So as we shelter in place, seeking refuge from illness and harm, let’s take time to remember those who may not see their jobs as a ministry, especially one sent from God, but nonetheless a ministry of love and hope, one that will help restore the earth and the health of all of God’s creations, human and otherwise.

Also, as we stay willingly quarantined in our homes, may we pray for those who are in danger, who have been inflicted, and who seek to be cured of their illness. Let us find ways to praise God and thank God for the homes in which we shelter, rather than the shelter we might be seeking under a bridge or a homeless shelter. We have much to be grateful for in this time of trial, so let’s spend some time considering those things rather than our shortages or greed. 

Stay safe, my friends. Prayers go out for all of you, ill or healthy. 

God bless.

 

Image: The Smith Rock Shelter, located in McKinney Falls State Park, Texas, United States.  © 2006 Larry D. Moore. Licensed under CC BY-SA 3.0. Found on Wikimedia Commons.

 

Linda Ryan is a co-mentor for an Education for Ministry group, an avid reader, lover of Baroque and Renaissance music, and retired. She keeps the blog Jericho’s Daughter.

Facebooktwitterpinterestlinkedinmail

Café Comments?

Our comment policy requires that you use your real first and last names and provide an email address (your email will not be published). Comments that use non-PG rated language, include personal attacks, that are not provable as fact or that we deem in any way to be counter to our mission of fostering respectful dialogue will not be posted.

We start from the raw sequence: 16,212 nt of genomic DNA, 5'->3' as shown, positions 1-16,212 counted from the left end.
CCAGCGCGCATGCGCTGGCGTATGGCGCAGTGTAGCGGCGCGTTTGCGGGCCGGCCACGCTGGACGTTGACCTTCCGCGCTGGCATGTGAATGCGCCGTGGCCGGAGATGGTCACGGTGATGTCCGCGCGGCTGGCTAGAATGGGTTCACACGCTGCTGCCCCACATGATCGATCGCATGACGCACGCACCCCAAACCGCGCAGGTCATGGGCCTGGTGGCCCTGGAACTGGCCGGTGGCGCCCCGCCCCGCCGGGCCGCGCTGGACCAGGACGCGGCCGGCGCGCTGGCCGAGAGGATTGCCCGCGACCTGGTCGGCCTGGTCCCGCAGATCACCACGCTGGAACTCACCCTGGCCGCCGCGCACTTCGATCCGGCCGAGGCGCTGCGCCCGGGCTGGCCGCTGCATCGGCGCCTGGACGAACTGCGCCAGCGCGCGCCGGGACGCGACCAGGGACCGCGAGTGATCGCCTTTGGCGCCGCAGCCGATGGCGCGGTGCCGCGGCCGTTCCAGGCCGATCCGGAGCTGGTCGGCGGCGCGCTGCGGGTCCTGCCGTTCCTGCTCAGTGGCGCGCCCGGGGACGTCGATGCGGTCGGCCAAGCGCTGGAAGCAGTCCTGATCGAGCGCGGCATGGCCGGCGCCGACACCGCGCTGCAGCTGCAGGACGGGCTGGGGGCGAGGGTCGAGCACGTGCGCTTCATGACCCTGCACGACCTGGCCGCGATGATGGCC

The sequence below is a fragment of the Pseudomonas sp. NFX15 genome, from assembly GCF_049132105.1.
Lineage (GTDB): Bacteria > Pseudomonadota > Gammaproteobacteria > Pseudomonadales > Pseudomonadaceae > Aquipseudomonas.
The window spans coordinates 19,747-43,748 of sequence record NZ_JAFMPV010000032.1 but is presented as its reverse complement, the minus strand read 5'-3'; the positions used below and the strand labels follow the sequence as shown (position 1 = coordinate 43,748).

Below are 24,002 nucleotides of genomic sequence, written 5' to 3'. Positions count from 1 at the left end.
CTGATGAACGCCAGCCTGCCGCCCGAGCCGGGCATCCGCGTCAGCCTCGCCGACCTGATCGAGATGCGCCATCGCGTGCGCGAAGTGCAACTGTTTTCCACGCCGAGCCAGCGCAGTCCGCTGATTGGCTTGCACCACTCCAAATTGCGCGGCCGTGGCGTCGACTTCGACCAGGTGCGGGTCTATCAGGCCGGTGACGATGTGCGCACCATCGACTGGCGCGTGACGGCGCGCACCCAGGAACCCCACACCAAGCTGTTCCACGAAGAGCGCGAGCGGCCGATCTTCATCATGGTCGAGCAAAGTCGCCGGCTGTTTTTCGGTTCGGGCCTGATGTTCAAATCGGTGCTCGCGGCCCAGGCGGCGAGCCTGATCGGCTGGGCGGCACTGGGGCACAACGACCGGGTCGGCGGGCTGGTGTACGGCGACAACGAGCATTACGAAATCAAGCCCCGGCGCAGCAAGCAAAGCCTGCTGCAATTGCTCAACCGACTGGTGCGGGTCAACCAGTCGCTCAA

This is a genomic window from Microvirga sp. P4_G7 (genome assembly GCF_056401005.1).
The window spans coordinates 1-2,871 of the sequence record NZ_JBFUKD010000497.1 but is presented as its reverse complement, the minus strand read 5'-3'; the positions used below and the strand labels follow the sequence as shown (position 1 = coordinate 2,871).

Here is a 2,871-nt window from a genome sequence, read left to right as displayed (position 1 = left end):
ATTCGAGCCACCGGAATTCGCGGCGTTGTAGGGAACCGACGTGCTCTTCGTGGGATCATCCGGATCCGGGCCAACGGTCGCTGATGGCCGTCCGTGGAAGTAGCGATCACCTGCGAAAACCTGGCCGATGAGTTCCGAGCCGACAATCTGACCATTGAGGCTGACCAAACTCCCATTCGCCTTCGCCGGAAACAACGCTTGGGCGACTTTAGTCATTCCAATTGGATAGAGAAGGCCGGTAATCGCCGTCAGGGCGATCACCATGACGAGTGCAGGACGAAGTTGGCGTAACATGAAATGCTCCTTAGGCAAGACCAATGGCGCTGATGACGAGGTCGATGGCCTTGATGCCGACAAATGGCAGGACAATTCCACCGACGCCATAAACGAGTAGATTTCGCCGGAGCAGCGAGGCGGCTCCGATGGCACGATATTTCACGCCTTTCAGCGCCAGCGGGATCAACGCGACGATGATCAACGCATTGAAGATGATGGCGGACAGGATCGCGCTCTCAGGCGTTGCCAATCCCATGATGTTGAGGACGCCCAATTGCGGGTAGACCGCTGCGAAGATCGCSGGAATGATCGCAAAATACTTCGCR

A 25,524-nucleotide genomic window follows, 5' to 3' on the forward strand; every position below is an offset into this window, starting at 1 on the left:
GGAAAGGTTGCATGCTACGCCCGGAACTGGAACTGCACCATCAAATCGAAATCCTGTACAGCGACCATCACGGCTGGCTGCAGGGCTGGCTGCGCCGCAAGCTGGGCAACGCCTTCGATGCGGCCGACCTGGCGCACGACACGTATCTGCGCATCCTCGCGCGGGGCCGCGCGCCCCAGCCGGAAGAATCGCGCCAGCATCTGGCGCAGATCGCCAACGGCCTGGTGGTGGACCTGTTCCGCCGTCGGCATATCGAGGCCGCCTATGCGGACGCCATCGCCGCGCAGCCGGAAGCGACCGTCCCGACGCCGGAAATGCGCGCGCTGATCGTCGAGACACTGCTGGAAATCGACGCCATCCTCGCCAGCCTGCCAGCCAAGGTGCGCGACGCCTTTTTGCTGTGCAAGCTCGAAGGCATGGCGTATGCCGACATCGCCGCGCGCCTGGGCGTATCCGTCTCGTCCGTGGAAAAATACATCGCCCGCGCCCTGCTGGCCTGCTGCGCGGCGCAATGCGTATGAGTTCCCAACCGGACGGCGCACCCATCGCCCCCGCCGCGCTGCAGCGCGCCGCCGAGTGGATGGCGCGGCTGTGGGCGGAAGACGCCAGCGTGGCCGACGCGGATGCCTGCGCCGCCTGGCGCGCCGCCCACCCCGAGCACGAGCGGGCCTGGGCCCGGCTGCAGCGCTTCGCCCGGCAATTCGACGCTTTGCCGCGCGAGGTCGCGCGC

Facebooktwitterrss
Support the Café
Past Posts

The Episcopal Café seeks to be an independent voice, reporting and reflecting on the Episcopal Church and the Anglican tradition.  The Café is not a platform of advocacy, but it does aim to tell the story of the church from the perspective of Progressive Christianity.  Our collective sympathy, as the Café, lies with the project of widening the circle of inclusion within the church and empowering all the baptized for the role to which they have been called as followers of Christ.

The opinions expressed at the Café are those of individual contributors, and, unless otherwise noted, should not be interpreted as official statements of a parish, diocese or other organization. The art and articles that appear here remain the property of their creators.

All Content  © 2017 Episcopal Café